The only Ford dealership in the southwestern Indiana city of Vincennes will close its doors later this month, one of the latest victims of the nation’s struggling auto industry.
Mayor Al Baldwin said he’s stunned by the news that Vincennes Ford will close May 23 after more than 71 years of selling cars to Vincennes residents under different ownerships.
“It’s absolutely disheartening,” he said Tuesday. “Absolutely disheartening.”
Company president Doug Abbett informed the dealership’s customers in a letter sent Tuesday that the business will begin liquidating its inventory today and close by May 23. The letter cites “the slowdown in the economy and the current automotive market conditions.”
Abbett said the closure will cost about 30 full-time and part-time employees their jobs.
U.S. auto sales have struggled for the past several months. Ford’s monthly sales tumbled 32 percent last month from a year earlier. Even so, record sales of its fuel-efficient Fusion helped push it past Toyota to retake its post as the nation’s No. 2 car seller.
Overall U.S. auto sales have fallen 34 percent from a year ago.
Marc McNeece, president and CEO of the Knox County Chamber of Commerce, said he wasn’t completely surprised by the news.
“In a way, you kind of expected this was coming but you’re still shocked by the news,” he said. “And the suddenness of it – a dealership that’s been here for generations, and in two weeks that will be gone.”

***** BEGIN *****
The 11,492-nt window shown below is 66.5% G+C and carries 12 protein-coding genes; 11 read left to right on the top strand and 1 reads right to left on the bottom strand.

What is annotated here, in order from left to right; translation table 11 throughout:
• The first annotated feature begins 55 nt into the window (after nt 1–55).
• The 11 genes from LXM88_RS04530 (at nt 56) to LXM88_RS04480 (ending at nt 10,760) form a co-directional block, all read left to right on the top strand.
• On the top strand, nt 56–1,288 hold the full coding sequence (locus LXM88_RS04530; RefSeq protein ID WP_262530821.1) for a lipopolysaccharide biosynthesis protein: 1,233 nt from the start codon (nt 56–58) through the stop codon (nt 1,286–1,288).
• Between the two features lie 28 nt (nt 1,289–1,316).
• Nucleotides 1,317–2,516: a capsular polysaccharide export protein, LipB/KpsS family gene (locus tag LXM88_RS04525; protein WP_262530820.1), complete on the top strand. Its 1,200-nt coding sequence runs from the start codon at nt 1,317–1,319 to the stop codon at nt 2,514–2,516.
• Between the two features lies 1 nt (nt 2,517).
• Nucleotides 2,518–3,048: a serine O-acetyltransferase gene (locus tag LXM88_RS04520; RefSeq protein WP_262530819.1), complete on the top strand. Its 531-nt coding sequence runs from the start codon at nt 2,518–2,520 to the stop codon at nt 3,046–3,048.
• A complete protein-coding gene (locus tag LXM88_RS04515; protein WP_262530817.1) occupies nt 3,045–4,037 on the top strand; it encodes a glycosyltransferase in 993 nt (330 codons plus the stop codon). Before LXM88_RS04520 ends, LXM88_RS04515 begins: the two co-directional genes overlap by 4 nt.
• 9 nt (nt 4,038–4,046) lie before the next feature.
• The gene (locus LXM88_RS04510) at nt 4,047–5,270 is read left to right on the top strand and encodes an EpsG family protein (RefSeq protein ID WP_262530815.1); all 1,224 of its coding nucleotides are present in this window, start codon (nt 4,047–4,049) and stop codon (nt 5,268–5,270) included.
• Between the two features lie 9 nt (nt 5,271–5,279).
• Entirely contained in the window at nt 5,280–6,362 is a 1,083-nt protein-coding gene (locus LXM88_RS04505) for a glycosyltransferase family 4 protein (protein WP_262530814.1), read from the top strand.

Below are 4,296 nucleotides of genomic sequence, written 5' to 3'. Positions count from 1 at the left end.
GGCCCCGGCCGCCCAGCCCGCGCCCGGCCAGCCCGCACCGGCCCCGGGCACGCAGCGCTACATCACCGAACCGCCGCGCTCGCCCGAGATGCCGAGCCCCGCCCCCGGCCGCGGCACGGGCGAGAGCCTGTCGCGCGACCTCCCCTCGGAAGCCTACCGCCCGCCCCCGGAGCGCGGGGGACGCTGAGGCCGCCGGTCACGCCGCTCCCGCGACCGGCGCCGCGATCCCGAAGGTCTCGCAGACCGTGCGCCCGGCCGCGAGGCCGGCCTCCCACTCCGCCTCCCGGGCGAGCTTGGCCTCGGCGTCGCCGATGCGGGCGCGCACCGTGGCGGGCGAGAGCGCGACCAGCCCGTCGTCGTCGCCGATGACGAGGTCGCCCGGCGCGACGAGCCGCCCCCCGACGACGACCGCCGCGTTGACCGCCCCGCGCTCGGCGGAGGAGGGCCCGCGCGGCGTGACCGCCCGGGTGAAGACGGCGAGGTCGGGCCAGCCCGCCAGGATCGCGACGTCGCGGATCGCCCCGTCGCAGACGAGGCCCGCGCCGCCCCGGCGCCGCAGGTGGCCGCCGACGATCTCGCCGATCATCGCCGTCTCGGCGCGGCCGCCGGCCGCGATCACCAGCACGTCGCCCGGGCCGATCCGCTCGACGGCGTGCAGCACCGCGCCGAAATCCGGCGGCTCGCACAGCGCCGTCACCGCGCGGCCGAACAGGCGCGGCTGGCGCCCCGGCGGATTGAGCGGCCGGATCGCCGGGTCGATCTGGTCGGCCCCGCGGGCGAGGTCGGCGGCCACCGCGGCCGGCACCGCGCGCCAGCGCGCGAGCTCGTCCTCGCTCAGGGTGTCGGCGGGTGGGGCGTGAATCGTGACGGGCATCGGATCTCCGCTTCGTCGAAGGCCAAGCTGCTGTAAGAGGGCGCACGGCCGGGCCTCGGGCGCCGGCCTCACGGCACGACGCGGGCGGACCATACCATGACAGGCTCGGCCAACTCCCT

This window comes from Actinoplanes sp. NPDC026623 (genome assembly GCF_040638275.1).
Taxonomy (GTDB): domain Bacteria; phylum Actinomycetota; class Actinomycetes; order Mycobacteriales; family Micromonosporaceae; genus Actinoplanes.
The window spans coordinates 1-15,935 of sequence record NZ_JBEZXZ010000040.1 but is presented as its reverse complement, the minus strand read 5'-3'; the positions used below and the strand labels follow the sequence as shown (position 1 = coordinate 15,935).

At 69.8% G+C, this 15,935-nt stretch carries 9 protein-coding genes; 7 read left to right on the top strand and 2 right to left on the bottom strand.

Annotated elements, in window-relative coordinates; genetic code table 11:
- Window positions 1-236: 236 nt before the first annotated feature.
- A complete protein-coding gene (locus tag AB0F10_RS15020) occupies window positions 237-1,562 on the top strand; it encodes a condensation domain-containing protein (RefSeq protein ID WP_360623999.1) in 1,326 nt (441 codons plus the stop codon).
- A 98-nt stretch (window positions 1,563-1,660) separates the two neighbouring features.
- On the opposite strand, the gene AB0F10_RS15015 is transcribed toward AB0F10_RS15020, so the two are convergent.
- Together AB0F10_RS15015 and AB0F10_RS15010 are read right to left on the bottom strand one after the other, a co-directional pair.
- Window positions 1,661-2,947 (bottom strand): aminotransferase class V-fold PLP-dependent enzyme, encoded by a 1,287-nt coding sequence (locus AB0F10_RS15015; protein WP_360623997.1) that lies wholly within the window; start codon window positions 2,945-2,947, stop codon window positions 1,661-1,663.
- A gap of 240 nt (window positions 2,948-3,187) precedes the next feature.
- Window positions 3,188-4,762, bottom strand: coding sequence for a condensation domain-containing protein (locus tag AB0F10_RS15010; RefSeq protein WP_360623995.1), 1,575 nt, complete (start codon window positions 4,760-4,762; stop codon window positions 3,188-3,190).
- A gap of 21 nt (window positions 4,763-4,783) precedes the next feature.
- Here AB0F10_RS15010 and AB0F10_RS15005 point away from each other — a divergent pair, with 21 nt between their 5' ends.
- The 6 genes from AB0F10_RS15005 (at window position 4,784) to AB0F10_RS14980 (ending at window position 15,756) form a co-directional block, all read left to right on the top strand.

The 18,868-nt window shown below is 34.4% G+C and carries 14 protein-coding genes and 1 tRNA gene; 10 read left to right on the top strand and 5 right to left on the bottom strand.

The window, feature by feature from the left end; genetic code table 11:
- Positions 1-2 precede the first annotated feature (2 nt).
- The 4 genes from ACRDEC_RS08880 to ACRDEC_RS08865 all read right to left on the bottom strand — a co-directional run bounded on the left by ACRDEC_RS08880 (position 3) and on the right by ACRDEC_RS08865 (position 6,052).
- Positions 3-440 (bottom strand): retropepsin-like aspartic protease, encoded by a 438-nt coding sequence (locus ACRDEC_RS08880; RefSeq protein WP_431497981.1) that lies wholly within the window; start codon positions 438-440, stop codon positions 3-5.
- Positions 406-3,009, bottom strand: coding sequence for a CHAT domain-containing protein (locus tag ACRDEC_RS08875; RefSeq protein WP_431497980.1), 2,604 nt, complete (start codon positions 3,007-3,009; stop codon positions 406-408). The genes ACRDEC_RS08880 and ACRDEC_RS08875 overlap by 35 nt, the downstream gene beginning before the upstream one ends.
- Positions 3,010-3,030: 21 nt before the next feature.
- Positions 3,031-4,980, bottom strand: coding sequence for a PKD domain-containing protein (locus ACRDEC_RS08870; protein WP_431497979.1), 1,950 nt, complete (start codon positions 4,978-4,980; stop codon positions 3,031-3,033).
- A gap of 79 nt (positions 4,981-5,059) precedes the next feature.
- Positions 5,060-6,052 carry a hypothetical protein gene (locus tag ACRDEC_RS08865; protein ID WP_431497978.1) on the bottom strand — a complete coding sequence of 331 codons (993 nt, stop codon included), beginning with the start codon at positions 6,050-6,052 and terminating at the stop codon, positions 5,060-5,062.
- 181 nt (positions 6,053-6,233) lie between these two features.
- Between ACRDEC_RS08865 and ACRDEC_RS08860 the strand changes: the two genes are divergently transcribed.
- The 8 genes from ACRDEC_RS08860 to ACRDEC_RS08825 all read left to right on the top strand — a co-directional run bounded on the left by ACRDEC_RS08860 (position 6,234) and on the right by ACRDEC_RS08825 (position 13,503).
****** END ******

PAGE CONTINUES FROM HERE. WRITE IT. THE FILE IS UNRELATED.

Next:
Baldwin called the closing “another dagger” stuck in the community. In March, a Goody’s store in the Wabash River city about 50 miles north of Evansville closed its doors. And now on consecutive days starting May 22, Starbucks, Kmart and Vincennes Ford will be closing.
“You try to be optimistic but, boy, it gets hard,” Baldwin said. “And the worst thing is, we want the city to be able to offer some kind of help to these businesses, but we’re staring into the same precipice – we’re waiting to find out how much money we’re going to have for the rest of the year and we know it’s not going to be enough.”
McNeece explained that the business’ closing will have an impact beyond there just being one less car dealership in the city.
“People are going to go out of town to have their Ford serviced, either to Jasper or Evansville,” he said. “They’re not just going to do that one thing while they’re away – they’re going to shop and eat and spend money out of town instead of here.”
The city’s original Ford dealership was opened by Elson Sims in 1938. Sims’ daughter later married Dick Leonard, who bought the dealership in 1973 and renamed it Leonard Ford.
In late 2003, a group bought the dealership and renamed it Vincennes Ford.